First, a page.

It remains only to mention the “Petite” 9.5 h.p. 62 x 91 push-rod o.h.v. job, which is chiefly of interest as being the engine fitted to a few British G.N. cars, around 1923-1924.

Having now described the D.F.P. range of cars as they really were, I will make the suggestion that if the Bentley resembles them in any way it is because “W.O.,” in drawing up an exhaust manifold, a steering drop-arm, a fore-and-aft rod or other such minor part, made it from sheer force of habit like the D.F.P. he was so used to handling and working on. There are certain resemblances of this sort, the cone clutch and (externally) the “12/15” gearbox in particular, although which, if any, of the 101 different versions of the latter was copied it would be more than difficult to say! The rigid aluminium bulkhead behind the engine is also “very Bentley,” and the method of externally riveting the supporting brackets to the radiator shell.

The “12/15” and later “12/40” D.F.P.s were undoubtedly splendid cars in many ways. The 1914 Brooklands job would, but for the narrow section tyres and very youthful appearance of “W.O.,” be indistinguishable from many of the outer circuit cars to-day, especially in rear and three-quarter rear view. Their 1914 T.T. car did well to finish sixth, a lone entry against a very hot field, and was in appearance a well-advanced specimen of the road racing cars of the day.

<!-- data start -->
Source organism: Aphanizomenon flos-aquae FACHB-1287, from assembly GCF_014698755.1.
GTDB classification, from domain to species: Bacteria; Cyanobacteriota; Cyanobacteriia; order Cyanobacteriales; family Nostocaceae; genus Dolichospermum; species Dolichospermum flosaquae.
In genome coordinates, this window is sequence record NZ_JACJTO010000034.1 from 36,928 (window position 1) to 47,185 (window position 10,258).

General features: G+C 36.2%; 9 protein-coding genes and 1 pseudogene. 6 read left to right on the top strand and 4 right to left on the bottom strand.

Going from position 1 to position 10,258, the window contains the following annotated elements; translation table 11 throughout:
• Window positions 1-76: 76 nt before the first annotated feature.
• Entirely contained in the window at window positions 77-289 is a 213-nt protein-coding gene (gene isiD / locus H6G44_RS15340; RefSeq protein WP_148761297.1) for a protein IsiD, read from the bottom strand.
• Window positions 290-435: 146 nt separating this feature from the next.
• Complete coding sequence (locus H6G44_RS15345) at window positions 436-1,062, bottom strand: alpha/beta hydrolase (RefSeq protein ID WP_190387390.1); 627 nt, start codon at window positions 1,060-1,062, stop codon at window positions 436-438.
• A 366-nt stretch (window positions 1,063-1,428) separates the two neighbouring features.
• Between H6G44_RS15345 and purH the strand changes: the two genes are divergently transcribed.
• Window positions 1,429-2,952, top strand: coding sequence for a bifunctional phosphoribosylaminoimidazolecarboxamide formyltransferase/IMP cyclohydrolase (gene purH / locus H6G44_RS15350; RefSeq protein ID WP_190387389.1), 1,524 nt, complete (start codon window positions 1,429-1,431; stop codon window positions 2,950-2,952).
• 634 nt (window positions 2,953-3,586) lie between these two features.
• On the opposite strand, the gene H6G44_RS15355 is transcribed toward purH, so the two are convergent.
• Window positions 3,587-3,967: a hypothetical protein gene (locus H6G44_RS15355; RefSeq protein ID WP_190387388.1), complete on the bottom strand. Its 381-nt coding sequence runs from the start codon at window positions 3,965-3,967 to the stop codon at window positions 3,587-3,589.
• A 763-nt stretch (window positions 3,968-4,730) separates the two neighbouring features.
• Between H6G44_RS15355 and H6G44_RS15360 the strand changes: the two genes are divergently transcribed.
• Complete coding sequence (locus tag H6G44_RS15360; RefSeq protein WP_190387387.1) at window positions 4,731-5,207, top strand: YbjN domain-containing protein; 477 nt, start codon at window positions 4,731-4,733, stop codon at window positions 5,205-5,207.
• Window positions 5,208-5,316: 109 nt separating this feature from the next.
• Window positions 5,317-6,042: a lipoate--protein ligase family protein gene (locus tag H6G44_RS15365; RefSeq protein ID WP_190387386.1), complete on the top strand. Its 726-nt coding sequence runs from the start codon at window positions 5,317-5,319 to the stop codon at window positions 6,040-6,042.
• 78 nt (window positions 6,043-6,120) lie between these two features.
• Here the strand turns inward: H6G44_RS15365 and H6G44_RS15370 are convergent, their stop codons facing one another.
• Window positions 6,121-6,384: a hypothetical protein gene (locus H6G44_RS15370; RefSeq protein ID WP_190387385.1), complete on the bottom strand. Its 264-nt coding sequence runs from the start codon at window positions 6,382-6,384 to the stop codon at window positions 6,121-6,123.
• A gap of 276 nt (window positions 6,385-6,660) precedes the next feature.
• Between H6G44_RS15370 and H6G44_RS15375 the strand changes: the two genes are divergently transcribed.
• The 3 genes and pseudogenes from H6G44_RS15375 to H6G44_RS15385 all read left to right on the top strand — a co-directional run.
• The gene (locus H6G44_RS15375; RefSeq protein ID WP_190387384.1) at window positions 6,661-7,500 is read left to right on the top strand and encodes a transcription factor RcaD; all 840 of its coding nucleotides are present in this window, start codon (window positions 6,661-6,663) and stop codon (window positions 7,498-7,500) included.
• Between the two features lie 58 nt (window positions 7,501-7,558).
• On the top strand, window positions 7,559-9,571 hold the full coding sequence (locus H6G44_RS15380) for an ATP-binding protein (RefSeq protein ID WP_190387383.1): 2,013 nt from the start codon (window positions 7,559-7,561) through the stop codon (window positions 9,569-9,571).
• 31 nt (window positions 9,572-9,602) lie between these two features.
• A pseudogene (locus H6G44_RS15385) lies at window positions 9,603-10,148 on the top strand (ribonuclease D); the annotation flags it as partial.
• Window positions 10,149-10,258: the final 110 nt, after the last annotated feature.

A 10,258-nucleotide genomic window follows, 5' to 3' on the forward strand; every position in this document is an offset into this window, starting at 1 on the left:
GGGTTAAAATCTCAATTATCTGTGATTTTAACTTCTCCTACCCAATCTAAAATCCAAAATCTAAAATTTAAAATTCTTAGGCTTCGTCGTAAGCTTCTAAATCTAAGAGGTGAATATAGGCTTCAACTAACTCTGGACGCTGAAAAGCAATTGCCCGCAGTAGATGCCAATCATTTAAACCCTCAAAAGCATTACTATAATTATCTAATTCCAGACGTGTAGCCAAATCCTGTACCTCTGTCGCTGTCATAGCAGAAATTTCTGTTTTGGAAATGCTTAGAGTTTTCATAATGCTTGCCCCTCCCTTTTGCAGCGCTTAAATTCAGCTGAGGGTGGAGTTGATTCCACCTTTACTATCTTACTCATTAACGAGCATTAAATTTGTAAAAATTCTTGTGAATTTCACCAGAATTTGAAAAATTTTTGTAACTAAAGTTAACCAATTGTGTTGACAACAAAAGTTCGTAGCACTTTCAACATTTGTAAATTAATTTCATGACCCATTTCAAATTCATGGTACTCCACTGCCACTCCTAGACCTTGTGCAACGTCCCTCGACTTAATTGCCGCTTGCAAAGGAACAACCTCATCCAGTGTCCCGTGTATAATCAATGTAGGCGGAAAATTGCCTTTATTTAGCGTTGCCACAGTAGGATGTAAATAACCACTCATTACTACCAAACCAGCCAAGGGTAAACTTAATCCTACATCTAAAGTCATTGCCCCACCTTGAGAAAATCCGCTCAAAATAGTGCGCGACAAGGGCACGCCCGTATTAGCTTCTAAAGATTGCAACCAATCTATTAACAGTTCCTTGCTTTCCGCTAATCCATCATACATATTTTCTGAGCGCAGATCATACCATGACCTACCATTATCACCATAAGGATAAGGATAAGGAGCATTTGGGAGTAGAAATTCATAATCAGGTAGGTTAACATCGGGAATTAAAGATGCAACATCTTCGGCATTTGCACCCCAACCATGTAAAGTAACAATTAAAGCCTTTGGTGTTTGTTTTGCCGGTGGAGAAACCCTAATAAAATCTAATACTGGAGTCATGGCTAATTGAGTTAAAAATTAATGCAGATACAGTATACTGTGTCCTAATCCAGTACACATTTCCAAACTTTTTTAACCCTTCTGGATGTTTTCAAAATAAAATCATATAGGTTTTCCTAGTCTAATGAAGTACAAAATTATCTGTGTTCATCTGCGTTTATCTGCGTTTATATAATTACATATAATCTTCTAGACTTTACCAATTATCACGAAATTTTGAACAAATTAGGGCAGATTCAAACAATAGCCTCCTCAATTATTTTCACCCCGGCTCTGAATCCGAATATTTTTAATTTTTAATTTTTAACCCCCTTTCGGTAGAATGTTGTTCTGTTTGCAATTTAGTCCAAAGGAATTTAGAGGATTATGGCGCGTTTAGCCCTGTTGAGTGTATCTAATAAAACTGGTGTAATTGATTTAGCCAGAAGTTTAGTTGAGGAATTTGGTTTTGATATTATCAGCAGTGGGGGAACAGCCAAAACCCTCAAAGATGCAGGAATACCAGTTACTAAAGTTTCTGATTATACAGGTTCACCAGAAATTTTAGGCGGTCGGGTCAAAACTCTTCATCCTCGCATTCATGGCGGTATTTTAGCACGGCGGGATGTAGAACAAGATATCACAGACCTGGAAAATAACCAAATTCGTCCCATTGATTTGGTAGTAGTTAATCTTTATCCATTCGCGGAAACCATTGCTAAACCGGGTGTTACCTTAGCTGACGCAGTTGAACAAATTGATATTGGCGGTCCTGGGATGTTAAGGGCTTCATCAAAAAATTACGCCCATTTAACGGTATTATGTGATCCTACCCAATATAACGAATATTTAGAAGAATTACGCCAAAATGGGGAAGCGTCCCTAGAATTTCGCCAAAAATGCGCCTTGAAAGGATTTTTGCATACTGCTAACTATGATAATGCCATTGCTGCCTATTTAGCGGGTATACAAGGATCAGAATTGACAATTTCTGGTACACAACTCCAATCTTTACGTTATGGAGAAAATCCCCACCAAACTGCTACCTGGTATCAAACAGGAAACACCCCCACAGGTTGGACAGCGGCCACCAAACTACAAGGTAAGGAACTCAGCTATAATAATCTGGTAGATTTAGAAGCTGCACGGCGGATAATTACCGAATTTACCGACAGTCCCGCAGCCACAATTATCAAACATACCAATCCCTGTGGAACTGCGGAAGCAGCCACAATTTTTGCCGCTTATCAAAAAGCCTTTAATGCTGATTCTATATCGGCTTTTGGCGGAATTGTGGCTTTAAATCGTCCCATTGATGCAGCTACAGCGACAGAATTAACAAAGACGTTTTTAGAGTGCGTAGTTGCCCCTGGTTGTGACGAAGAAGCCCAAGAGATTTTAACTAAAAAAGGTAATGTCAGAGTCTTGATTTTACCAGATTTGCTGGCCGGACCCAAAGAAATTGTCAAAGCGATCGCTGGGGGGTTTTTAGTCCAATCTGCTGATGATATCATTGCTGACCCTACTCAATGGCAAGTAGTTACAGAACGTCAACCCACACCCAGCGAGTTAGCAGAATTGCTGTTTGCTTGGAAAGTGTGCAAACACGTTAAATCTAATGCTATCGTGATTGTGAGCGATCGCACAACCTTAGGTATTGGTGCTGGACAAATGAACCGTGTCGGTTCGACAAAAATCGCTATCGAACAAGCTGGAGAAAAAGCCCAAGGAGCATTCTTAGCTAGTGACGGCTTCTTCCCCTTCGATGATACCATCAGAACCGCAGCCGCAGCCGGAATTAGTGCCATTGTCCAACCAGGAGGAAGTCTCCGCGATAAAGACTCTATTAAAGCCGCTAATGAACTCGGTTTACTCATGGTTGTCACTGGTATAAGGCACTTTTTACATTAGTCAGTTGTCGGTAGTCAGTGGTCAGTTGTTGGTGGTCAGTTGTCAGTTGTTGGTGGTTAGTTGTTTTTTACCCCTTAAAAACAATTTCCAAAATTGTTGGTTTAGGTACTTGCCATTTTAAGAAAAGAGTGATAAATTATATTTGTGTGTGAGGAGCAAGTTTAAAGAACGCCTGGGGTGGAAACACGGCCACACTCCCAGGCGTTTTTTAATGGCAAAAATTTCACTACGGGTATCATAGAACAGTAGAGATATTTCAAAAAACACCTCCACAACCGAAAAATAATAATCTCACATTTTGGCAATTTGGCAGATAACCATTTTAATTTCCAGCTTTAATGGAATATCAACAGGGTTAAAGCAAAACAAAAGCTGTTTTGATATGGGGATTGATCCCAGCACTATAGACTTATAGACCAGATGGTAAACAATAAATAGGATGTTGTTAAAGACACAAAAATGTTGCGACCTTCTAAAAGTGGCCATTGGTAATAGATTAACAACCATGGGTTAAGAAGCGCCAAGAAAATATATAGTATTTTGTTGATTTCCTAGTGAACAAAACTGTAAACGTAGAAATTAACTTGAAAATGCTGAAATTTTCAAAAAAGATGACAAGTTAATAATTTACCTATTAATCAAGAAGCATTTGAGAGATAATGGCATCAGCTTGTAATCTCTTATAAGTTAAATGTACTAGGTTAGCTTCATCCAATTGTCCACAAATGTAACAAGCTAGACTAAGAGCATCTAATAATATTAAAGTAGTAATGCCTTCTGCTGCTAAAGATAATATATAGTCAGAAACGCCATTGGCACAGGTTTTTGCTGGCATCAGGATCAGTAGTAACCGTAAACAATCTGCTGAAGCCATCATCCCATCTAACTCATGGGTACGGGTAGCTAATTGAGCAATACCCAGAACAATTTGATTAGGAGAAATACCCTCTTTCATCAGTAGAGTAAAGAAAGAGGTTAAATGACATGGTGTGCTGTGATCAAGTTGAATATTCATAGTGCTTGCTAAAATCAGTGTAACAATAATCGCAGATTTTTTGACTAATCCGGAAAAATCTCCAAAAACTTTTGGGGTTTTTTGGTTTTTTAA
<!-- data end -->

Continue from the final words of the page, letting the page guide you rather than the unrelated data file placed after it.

My informant ran a “12/40” D.F.P. until quite recent years (I believe until he bought his present “12/50” Alvis), and it is interesting to think that the Light Production Company, one of  to-day’s biggest piston manufacturers, grew out of designing the “Ward-Aerolite” piston to overcome the deficiencies of those early French aluminium pistons fitted to the D.F.P. “12/40.”